Jujube Seeds Are in the Soil

Well, sort of in the soil. Jujube, Ziziphus jujuba or perhaps more accurately Z. zizyphus, is a harder seed for me to figure out. Lee Reich indicates in his book that seeds are not the preferred means of growing these fruits, as they do not come true from seed. However he suggests cutting open the fruit stone and removing the two kernels (seeds) within. Then put the kernels in cool, moist stratification, or nip off the tip and plant into warm moist media.

I checked the CRFG page, and it only reiterates the not-true-from-seed bit. This might give me pause if I didn’t already enjoy growing apples from seed. I consulted my copy of Dr Deno’s books, which don’t offer much insight into this species. Specifically it is not mentioned in the main book nor the second supplement, and the first supplement says only, “Zizyphus (Rhamnaceae). Several samples of seeds of Z. jujubĂ  have failed to germinate, and the seeds soon rot.” More is the pity. Deno’s work is not without its fault, but where he has data on successes, it often provides an excellent starting point and insight.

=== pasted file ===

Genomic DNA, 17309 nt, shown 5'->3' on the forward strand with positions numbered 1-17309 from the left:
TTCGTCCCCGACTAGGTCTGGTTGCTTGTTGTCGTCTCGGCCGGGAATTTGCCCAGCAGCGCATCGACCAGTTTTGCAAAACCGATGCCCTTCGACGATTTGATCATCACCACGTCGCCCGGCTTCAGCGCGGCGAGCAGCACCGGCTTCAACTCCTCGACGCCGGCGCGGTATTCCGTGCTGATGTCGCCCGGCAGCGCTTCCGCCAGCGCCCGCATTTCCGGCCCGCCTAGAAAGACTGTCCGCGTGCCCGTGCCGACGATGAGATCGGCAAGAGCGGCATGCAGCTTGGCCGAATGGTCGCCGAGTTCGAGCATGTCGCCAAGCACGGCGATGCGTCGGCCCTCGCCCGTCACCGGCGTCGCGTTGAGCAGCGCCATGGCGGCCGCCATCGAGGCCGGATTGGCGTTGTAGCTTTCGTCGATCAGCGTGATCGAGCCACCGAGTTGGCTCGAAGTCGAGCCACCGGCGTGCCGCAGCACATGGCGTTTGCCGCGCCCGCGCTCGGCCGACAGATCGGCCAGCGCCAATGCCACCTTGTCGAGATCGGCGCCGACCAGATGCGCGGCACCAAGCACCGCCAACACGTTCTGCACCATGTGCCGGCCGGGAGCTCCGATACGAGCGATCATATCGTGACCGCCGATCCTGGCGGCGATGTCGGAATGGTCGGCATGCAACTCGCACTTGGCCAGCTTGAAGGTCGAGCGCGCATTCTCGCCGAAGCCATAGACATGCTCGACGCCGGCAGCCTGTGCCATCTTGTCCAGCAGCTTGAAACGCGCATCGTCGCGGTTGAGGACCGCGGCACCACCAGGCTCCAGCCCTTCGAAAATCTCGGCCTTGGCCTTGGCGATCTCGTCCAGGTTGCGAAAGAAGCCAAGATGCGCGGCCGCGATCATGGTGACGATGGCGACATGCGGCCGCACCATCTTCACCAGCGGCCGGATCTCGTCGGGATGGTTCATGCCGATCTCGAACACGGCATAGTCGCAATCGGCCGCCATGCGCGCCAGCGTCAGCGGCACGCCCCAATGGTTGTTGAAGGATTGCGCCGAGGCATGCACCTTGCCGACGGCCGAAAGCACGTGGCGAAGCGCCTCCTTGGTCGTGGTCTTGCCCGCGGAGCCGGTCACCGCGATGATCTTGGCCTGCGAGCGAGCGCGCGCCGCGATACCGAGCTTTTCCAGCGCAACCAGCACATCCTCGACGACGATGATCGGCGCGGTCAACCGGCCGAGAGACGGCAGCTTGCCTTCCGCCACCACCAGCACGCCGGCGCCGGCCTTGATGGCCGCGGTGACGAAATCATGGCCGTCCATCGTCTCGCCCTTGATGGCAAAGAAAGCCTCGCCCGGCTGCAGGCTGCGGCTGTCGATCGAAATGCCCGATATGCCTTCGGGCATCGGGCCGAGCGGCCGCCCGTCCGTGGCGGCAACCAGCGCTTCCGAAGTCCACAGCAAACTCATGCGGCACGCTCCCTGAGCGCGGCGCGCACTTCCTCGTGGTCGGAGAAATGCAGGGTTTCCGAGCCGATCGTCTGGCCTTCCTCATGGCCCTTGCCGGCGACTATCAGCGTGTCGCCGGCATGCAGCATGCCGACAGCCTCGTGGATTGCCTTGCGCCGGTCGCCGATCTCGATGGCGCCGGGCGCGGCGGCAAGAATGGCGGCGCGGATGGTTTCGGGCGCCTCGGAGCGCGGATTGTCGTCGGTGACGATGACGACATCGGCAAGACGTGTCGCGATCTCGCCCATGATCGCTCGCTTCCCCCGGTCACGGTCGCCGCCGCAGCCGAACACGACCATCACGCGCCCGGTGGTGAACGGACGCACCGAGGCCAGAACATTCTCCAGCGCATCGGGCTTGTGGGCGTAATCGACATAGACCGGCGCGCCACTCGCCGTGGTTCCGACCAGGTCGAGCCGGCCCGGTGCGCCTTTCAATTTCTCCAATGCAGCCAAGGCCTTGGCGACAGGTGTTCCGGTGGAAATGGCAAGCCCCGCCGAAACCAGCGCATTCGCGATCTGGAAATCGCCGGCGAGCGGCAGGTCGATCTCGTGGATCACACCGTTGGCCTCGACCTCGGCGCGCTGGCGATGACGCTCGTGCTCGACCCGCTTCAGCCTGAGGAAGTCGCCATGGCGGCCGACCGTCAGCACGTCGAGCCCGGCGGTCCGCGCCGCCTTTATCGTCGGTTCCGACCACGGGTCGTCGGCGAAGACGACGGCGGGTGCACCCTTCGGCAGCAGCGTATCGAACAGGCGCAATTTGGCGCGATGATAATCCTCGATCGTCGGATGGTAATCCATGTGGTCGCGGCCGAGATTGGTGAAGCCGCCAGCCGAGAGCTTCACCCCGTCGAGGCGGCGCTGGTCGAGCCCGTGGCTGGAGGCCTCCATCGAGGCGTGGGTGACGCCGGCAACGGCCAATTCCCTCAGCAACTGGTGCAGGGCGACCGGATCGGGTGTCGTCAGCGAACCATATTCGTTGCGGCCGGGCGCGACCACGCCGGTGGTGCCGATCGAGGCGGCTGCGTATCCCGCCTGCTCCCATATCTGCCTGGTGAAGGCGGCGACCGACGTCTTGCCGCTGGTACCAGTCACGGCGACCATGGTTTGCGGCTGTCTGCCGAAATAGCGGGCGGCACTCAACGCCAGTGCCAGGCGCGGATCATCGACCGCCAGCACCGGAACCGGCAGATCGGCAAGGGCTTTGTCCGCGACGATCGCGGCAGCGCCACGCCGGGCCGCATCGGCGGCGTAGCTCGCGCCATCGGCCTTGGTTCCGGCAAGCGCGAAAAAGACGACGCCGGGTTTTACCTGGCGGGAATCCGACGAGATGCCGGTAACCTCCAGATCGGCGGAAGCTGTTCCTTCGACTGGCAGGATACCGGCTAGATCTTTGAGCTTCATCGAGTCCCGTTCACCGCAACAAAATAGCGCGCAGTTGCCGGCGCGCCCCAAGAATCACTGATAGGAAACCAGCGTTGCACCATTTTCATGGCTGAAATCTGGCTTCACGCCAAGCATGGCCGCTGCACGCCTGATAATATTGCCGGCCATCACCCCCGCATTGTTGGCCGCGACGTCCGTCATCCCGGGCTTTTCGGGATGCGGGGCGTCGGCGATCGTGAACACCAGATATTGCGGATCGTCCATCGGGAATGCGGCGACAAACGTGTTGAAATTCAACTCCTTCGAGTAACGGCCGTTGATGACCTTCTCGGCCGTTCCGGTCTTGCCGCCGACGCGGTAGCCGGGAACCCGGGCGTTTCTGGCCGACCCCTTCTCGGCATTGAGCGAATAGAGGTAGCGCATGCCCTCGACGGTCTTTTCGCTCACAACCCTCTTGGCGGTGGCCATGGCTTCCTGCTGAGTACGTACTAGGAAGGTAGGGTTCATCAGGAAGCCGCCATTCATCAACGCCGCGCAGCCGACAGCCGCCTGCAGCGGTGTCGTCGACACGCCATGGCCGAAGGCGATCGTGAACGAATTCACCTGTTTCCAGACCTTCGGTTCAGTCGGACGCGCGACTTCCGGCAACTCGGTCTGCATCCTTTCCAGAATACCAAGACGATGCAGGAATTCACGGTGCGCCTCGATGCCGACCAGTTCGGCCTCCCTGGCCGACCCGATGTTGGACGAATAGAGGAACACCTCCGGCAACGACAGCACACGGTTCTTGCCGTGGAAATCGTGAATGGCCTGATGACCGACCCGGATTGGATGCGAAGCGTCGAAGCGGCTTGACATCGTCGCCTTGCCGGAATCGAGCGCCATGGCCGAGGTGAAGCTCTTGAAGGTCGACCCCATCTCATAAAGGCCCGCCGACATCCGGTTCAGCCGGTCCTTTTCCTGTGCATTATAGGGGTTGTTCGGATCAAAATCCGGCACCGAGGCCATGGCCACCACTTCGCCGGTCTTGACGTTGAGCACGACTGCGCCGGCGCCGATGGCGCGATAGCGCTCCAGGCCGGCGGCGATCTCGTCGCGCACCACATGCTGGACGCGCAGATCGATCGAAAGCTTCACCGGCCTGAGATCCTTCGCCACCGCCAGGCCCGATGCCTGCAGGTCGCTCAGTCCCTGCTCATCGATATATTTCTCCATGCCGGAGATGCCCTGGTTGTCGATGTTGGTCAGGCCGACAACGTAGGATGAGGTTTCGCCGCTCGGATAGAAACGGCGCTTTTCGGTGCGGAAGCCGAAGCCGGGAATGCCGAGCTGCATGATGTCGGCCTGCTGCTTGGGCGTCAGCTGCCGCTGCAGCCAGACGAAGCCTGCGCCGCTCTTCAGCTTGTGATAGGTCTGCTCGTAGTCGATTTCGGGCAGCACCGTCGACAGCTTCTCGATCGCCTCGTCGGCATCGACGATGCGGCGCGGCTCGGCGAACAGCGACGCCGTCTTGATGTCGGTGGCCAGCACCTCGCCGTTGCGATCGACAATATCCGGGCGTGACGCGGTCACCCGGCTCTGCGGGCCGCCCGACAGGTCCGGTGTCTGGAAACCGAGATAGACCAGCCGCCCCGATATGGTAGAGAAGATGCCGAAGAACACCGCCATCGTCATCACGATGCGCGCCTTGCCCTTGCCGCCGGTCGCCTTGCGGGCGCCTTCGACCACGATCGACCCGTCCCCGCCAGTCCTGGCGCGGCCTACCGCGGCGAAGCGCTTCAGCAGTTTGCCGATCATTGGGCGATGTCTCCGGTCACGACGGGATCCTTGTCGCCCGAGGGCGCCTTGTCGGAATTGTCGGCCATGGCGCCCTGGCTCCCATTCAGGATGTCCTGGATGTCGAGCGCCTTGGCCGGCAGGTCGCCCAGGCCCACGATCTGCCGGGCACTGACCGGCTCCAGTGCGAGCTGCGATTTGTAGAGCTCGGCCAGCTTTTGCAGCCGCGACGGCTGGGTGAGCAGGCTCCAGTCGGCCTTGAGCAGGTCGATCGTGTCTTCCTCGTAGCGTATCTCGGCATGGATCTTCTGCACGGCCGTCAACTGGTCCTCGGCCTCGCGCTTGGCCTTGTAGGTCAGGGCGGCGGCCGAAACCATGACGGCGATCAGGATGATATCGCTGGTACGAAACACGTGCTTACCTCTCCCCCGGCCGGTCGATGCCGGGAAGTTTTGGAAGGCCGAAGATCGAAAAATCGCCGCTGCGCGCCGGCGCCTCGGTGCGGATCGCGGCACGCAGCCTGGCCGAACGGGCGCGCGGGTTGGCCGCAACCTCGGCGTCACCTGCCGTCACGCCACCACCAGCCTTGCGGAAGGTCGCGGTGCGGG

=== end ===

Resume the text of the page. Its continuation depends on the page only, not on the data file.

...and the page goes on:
JL Hudson, where I ordered the seeds, recommends a 2 day soak, or cold treatment. The catalog also mentions giving three months of cold treatment, possibly following a three month warm stratification.

A review of what other people are doing online reinforces the idea that this species will likely respond to cold, moist stratification and then sprout when it is brought back into warmer weather.

The packet contains quite a few of what appears to be fruit pits. I tried cutting one out of its seed coat, and didn’t really do much more than nick it. I tried cracking another and crushed the seed. On the bright side it looked like a healthy seed inside. I put the nicked seed onto a moist paper towel inside a ziplock back. I also started about half the remaining seeds in a similar fashion, at room temperature. I’ll start the rest in the fall, when I move this batch into the refrigerator for the winter. I don’t expect to see seedlings from this plant until next spring.